I suppose that I am ultimately to blame for the great wheat-berry debacle, though I defy any of you to resist a cheesecake recipe that contains the words rich , luscious , plump and tender . The Pastiera di Grana in Sheryl and Mel London's ambitious new cookbook, "The Versatile Grain and the Elegant Bean," sounded like a heavenly way to wreck my family's fat intake for the week--a ricotta-based cake studded with bits of orange and lemon peel and wheat berries that had been cooked in a mixture of milk, cinnamon, butter, sugar and more lemon peel.
Cheesecake with Vitamin C and whole-grain goodness? I hunted down some fresh ricotta, bought what I was told were whole peeled wheat berries at my local health food outlet, soaked them overnight as instructed, and went to work.
Three weeks, four cups of milk and a quartet of bald lemons later, I was a woman obsessed. The first batch of wheat berries came out the consistency of buckshot.
I consulted Carol Field's "The Italian Baker," which offered a similar recipe but insisted that the wheat berries be soaked for four days. I did. The second batch tasted like undercooked risotto.
I tried a different store, convinced myself that their wheat berries looked fresher, and waited four days to be disappointed again. I interrogated a clerk at a third store across town, bought another sample and threw out a fourth batch of delightfully scented concrete.
I turned back from the recipe to the explanatory section at the beginning of the chapter on wheat and studied it for a clue about what I was doing wrong. Whole peeled wheat berries were also called \o7 grano \f7 or \o7 frumento \f7 by Italians. I decided to call two ethnic markets and then give up. The first one stocked \o7 grano, \f7 but only at Easter. The second, Sorrento Italian Market in Culver City, sold me a bag of something labeled "bulghur," which the clerk swore was what I was looking for.
It was. The grains lived up to their plump and tender billing, bore a strange resemblance to puffed wheat cereal and contributed to a subtle, dense dessert that was absolutely worth the mental torment.
The moral of this story? If you delve into the Londons' book--a worthwhile endeavor in terms of flavor and health--be careful. Many of their ingredients are unfamiliar not only to the home cook but to the people who sell them to you.
What you will get for your effort, if and when you get past the unfortunate incident stage, is a whole new array of tastes, all of which will contribute not only to your good health but to your sense of smug self-righteousness.
This is not old-fashioned health food--loaves of bread you could build condominiums on, broken overcooked beans the consistency of yesterday's lava. The Londons take each of their grains and beans quite seriously, combining them with foods that enhance their flavor and complement their texture.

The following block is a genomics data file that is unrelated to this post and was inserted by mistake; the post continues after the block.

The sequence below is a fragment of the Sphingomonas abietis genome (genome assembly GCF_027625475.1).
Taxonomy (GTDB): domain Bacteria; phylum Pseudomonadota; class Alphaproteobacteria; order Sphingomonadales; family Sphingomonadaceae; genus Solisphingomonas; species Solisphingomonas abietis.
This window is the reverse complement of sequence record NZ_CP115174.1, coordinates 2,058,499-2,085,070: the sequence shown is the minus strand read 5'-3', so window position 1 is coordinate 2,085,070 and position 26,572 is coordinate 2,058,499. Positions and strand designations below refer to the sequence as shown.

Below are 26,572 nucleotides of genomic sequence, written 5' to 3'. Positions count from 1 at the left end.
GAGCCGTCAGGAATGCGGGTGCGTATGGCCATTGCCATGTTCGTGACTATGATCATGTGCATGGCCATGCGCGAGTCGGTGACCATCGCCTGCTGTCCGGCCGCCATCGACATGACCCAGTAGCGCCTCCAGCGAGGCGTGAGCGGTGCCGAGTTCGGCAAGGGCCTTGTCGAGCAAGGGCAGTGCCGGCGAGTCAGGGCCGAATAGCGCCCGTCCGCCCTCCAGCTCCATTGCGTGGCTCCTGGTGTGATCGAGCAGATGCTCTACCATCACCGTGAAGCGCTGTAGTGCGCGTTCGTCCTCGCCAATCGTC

The warm quinoa salad with fennel, chicken, prosciutto and tangerines may sound like just another composed salad, but the grain at the center of the recipe, a protein-packed, slightly chewy one, is the perfect companion for tart tangerines--and a splendid distraction from yet another piece of skinless white meat of chicken.
There are grain-based salads, stuffings, vegetable dishes and, of course, desserts, not all of which are as mysterious as the ricotta cake. In fact, it takes a while to pick the first thing to make, since so much of what the Londons offer is new.
Only one warning, and one wish: The so-healthy grains are often combined with ingredients that do not make the cholesterol- and fat-buster's list, from the aforementioned prosciutto (we left it out) to butter and cream, so the health nut will have to eliminate or adapt some of the recipes.
And the more surprising offerings cry out for the kind of cook's aid that made Marcella Hazan's "The Classic Italian Cookbook" and "More Classic Italian Cooking" so valuable--menu suggestions to help the novice incorporate a dish into a complete meal.
The bean recipes are a bit trickier because of the grand tradition of cooking beans with meat. Luckily, the Londons worked hard to live up to their subtitle ("A Celebration of the World's Most Healthful Foods") and have provided plenty of non-meat recipes. Even the simplest, such as \o7 Fagioli all'Uccelletto \f7 (\o7 cannellini\f7 beans with sage, garlic and tomato), with just a bit of allspice to contrast the creamy white beans, makes a great alternative to yet another plate of pasta.
Skeptics are always impatient with beans, having encountered too many servings of ugly, mushy little beans whose sides have split, their skins just the right tissue consistency to get stuck between the front teeth in the middle of a business lunch. Or they grouse about the unpleasant digestive aftereffects. The Londons know how to improve both style and content, and they provide information on soaking and cooking every variety of bean they mention.
The best thing about meeting new foods, of course, is that once you understand how they work and how they taste, you can embark on an adventure of your own and create your own recipes. I bestowed the remnants of four bags of inappropriate wheat berries on my 2 1/2-year-old daughter, who is always trolling for supplies for her toy kitchen. She sauteed them in a plastic pan, she baked them for hours, she cooked them with juice, she served them to her dolls and called them birthday cake. A few days ago I found her lugging our little hand-crank ice cream machine toward her kitchen.
"I'm going to make wheat-berry ice cream," she said.
I'm not about to get in her way.